THE news last week: An ostrich ran for its freedom in a QC village, a pig ran loose on the highway in Cebu, so did a pig in Iloilo.

Meanwhile, crocodiles in a health insurance company are running away with P15 billion of our hard-earned money. Pigs in the House are lying in millions intended for better use. We steal as one.

Update on the ostrich: it died reportedly due to stress. Police version: nanlaban kasi. Netizens and activists' version: We are ostriches.

At the start of the pandemic, I was worried that I hadn't paid my PhilHealth insurance, worried that my family may need that in the worst case scenario.

Five months into the pandemic, I still hadn't paid my PhilHealth, and the PhilHealth money is siphoned to its executive's pockets, and many people confined due to Covid-19 are in need of that money, and that's the worst-case scenario.

Two of this health insurance company's top officials are begging off from facing a congressional probe, saying they are sick. A former president calls this: the wheelchair defense. We call it: wheeling and dealing.

Lawmakers though may have offered a remedy for our disappeared PhilHealth funds. The Bayanihan 2 includes P10 billion for Covid-19 insurance, P20 billion for cash for work program, P10.5 billion for hiring of more health care workers and more funds for PPE for health workers.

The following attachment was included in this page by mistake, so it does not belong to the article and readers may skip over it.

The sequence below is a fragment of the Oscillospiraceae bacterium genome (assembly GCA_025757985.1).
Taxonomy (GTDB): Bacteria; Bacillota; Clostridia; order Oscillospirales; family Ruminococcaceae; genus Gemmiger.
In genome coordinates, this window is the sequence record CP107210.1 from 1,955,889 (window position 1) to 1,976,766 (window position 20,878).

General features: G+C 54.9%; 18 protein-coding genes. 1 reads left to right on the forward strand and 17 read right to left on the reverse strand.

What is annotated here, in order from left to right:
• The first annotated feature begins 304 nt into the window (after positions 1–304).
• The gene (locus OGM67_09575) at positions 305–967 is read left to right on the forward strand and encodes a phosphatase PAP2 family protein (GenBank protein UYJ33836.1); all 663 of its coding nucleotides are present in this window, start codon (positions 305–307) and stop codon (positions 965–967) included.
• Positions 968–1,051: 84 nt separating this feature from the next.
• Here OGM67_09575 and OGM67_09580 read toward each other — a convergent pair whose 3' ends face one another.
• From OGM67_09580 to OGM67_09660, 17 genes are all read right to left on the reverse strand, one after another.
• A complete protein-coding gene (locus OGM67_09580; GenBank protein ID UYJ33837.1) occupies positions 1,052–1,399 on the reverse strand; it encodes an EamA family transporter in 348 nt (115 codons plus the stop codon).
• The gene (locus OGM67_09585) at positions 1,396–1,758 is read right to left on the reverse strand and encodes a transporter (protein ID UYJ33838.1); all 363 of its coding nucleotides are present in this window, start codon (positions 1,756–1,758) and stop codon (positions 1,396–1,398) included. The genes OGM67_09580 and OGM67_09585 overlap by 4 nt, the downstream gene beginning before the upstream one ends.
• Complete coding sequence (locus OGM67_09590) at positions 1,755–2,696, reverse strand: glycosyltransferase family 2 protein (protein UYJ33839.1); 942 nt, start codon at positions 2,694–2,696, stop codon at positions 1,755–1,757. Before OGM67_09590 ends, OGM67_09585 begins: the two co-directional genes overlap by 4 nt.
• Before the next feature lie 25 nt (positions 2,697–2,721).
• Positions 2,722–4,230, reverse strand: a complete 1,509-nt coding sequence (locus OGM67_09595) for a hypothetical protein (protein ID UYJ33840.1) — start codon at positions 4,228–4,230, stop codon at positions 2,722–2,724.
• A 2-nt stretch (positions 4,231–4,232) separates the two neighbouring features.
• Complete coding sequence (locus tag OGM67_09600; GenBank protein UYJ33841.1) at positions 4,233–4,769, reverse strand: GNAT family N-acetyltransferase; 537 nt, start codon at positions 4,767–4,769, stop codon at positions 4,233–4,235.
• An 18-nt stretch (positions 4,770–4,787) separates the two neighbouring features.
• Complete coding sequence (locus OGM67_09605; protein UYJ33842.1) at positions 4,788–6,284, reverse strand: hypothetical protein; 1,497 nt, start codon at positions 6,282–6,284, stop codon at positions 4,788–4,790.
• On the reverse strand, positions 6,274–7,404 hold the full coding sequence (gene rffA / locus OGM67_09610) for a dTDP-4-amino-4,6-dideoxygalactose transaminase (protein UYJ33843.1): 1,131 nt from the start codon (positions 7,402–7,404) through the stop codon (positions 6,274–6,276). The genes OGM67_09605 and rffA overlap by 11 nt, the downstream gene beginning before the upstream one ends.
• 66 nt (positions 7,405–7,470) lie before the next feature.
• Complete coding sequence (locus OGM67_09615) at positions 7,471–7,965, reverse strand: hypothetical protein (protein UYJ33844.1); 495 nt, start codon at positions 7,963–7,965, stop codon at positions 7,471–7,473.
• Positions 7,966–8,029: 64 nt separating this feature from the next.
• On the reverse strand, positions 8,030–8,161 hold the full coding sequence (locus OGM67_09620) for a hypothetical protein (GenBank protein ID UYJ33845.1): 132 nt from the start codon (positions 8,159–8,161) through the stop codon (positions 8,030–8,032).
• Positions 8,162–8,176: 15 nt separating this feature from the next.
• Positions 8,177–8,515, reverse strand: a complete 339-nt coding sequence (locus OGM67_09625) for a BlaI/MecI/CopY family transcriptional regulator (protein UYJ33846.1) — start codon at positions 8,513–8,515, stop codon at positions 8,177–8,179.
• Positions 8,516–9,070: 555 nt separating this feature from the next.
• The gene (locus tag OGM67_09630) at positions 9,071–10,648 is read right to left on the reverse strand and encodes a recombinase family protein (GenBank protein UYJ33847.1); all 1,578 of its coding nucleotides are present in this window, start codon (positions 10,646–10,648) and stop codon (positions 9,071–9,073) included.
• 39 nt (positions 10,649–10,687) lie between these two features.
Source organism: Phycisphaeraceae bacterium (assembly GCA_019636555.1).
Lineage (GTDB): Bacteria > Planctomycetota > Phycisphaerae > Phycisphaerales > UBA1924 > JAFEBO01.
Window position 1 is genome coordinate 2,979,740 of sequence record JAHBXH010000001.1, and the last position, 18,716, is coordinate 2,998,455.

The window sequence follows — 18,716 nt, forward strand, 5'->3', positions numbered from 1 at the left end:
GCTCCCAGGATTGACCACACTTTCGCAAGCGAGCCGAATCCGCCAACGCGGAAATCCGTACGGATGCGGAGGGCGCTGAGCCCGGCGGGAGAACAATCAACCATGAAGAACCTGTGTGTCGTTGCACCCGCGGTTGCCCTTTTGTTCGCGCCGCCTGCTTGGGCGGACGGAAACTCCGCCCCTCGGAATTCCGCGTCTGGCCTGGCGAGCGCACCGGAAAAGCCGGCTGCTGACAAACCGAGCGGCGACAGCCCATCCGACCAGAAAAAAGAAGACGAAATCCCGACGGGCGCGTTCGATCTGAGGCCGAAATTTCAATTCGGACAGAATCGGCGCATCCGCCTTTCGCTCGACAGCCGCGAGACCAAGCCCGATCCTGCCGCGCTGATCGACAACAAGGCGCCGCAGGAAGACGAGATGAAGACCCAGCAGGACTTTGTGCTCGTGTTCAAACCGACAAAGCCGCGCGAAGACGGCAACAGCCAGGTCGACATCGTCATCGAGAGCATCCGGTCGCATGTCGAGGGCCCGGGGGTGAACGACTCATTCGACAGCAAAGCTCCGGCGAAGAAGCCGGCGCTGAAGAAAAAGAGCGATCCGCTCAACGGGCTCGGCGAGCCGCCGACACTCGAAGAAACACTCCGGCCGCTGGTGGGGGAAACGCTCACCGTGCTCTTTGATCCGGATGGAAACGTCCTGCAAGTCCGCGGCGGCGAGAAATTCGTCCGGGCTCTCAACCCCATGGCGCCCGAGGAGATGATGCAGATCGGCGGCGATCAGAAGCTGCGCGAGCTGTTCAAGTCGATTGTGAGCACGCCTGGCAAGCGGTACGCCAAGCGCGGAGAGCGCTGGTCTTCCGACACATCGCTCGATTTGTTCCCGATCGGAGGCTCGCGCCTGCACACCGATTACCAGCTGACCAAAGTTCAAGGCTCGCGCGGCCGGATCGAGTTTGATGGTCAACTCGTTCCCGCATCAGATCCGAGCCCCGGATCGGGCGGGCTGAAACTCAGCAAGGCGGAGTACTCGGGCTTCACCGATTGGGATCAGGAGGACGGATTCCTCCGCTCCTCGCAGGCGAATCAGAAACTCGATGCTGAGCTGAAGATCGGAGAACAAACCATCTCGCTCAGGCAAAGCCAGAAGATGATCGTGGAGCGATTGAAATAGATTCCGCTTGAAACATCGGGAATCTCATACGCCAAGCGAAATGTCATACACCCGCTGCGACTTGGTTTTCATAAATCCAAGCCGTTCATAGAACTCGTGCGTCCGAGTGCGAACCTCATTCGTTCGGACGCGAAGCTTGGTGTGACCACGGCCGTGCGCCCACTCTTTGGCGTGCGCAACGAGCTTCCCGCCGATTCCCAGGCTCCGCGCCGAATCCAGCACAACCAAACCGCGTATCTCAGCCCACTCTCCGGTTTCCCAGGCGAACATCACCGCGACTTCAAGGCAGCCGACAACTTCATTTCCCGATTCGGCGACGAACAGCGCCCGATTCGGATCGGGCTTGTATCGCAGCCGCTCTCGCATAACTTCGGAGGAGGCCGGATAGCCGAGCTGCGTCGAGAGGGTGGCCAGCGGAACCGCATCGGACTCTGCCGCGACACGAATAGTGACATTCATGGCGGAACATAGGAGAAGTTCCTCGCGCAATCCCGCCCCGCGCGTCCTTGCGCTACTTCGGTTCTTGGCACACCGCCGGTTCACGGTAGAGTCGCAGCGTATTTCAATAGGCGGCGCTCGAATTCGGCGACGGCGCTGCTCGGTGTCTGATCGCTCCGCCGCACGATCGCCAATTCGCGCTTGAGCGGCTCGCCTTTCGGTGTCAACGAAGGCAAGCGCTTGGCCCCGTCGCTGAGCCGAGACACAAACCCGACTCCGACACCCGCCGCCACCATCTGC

Maybe the public outcry from the health frontliners for timeout helped push for this to happen. But I heard that no one has applied for additional staff here at the state hospitals in Davao. There are no takers. It seems health workers want to see a light in the end of this dark tunnel we are going through in this pandemic.

The Second Opinion web forum of doctors in community and public health sectors point out a deeper problem: if the quarantine is still being managed by a military mind-set rather than medical experts, we will see no end to the rise of cases, and task force setting quarantines that shift letters but no help is given to the people.

We already the highest number of cases in Southeast Asia, the longest lockdown in the world, and the biggest animal farm.

Unless changes happen in our health care response, we will tire of late night press briefings from government that offer jokes that are not funny, or wishes that a cure will come up like magic before Christmas, which is scientifically not possible. We might as well bury our head in the soil like what ostriches do.